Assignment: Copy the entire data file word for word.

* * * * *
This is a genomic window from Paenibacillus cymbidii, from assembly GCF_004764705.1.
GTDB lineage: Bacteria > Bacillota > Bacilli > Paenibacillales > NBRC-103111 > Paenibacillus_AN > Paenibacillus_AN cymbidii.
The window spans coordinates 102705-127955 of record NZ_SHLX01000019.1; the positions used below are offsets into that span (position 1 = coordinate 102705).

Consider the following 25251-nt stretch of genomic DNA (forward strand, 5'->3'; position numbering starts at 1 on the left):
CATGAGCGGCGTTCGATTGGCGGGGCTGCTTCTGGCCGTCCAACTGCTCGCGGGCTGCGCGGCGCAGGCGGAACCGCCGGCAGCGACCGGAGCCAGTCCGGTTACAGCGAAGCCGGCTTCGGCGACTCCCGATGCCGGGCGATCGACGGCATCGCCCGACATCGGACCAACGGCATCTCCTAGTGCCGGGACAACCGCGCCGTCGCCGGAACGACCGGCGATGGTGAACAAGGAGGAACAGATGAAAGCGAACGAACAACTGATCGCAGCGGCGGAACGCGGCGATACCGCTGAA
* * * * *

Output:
This is a genomic window from Paenibacillus cymbidii, from assembly GCF_004764705.1.
GTDB lineage: Bacteria > Bacillota > Bacilli > Paenibacillales > NBRC-103111 > Paenibacillus_AN > Paenibacillus_AN cymbidii.
The window spans coordinates 102705-127955 of record NZ_SHLX01000019.1; the positions used below are offsets into that span (position 1 = coordinate 102705).

Consider the following 25251-nt stretch of genomic DNA (forward strand, 5'->3'; position numbering starts at 1 on the left):
CATGAGCGGCGTTCGATTGGCGGGGCTGCTTCTGGCCGTCCAACTGCTCGCGGGCTGCGCGGCGCAGGCGGAACCGCCGGCAGCGACCGGAGCCAGTCCGGTTACAGCGAAGCCGGCTTCGGCGACTCCCGATGCCGGGCGATCGACGGCATCGCCCGACATCGGACCAACGGCATCTCCTAGTGCCGGGACAACCGCGCCGTCGCCGGAACGACCGGCGATGGTGAACAAGGAGGAACAGATGAAAGCGAACGAACAACTGATCGCAGCGGCGGAACGCGGCGATACCGCTGAA